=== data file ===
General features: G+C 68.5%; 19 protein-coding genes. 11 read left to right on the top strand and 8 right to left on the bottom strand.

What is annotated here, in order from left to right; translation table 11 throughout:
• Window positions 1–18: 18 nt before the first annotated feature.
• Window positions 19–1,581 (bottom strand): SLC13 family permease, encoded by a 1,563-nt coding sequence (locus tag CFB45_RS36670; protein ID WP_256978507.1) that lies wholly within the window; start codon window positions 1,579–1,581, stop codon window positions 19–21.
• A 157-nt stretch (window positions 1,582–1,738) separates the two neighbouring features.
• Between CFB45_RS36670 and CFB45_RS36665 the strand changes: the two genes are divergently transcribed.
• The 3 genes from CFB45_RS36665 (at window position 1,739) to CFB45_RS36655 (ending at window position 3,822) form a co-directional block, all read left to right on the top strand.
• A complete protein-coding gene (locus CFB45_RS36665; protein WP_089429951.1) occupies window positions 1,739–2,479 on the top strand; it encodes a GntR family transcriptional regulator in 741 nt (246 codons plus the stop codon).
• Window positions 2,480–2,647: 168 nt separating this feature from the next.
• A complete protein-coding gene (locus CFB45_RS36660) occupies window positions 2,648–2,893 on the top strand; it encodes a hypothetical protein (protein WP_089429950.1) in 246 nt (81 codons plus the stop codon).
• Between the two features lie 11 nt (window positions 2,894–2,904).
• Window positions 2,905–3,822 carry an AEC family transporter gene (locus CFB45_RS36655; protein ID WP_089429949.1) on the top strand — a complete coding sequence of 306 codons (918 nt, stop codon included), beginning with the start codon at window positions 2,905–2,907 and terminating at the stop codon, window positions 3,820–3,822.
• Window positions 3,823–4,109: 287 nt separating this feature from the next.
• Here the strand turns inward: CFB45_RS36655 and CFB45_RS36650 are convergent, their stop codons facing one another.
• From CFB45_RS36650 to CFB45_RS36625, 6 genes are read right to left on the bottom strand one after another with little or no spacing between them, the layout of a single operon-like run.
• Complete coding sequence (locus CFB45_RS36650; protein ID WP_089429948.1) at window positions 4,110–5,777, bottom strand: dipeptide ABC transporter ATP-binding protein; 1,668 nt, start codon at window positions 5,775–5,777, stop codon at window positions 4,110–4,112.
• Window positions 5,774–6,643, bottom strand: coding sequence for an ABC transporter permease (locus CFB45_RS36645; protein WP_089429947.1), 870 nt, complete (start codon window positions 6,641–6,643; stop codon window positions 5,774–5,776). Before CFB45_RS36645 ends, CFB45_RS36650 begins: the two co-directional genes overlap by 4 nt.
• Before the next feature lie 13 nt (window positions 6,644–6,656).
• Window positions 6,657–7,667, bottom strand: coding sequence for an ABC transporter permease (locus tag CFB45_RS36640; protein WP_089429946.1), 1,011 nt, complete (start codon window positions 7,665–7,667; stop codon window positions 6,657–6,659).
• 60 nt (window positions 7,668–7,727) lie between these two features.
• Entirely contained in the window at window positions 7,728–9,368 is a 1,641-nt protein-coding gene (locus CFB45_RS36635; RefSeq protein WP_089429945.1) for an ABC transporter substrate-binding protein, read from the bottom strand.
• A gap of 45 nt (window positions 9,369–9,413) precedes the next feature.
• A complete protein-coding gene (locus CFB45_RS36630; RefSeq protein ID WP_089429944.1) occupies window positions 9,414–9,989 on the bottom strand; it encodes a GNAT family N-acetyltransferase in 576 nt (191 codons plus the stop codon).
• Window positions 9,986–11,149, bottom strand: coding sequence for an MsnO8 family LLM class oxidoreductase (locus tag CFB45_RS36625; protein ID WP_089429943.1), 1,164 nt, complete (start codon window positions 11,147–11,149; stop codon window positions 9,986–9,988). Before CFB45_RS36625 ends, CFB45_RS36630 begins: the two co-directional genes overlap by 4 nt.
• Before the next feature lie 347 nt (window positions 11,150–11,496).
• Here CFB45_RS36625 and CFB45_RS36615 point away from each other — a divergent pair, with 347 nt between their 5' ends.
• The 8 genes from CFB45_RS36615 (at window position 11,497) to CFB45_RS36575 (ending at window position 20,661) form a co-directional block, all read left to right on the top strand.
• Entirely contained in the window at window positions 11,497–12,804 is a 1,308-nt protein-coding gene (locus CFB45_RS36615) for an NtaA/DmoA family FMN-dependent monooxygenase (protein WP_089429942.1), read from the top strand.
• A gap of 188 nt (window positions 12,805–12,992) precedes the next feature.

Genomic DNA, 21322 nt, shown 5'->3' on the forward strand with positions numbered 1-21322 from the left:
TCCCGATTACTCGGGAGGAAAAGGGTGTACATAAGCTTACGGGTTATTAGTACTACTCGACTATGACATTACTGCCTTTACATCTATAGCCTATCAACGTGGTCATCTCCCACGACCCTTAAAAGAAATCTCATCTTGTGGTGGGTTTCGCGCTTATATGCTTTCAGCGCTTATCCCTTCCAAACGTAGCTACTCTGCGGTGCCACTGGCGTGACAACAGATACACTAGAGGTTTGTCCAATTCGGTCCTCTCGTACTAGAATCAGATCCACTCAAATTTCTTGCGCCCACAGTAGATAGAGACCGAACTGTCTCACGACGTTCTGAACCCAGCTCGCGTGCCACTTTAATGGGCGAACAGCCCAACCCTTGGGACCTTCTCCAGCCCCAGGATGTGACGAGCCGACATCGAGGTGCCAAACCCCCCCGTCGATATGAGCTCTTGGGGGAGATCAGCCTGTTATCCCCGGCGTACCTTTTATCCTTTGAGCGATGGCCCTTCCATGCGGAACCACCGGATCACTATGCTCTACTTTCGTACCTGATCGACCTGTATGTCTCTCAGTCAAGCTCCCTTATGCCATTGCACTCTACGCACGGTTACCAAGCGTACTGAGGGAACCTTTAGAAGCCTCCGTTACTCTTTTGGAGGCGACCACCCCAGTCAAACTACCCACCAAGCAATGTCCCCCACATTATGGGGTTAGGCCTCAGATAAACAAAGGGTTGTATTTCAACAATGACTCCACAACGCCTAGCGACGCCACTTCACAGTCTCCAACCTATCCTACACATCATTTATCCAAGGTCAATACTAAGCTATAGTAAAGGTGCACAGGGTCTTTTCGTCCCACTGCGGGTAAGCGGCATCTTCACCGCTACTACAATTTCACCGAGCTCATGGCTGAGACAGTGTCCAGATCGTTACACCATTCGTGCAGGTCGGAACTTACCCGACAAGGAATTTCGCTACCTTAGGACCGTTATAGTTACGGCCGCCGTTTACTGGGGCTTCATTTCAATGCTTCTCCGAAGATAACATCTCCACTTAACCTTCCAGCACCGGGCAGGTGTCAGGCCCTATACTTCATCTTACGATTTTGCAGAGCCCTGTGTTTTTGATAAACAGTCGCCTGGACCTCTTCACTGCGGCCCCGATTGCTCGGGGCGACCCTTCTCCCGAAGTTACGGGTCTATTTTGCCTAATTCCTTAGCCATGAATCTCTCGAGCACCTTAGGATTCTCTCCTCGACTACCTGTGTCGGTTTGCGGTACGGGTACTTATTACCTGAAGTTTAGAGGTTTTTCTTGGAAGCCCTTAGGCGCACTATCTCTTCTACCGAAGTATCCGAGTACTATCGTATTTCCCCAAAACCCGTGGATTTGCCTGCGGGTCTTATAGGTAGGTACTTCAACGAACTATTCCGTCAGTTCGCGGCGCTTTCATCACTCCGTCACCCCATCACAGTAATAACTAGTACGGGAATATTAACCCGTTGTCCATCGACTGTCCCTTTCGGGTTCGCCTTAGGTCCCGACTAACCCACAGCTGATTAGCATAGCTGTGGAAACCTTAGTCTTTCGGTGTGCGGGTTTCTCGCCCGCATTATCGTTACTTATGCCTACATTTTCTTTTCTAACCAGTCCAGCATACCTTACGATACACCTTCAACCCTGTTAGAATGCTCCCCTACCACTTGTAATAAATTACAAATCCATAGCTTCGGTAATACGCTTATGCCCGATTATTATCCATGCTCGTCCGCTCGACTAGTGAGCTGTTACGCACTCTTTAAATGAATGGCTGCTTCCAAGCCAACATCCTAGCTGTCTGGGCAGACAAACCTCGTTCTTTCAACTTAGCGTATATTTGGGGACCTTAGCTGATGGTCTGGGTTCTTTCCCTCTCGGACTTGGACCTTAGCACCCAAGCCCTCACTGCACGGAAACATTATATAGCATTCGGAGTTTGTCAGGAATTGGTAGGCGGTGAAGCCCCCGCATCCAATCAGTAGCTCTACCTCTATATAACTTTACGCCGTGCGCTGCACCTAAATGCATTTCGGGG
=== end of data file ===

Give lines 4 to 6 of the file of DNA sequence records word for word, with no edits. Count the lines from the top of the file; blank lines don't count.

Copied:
• Window positions 19–1,581 (bottom strand): SLC13 family permease, encoded by a 1,563-nt coding sequence (locus tag CFB45_RS36670; protein ID WP_256978507.1) that lies wholly within the window; start codon window positions 1,579–1,581, stop codon window positions 19–21.
• A 157-nt stretch (window positions 1,582–1,738) separates the two neighbouring features.
• Between CFB45_RS36670 and CFB45_RS36665 the strand changes: the two genes are divergently transcribed.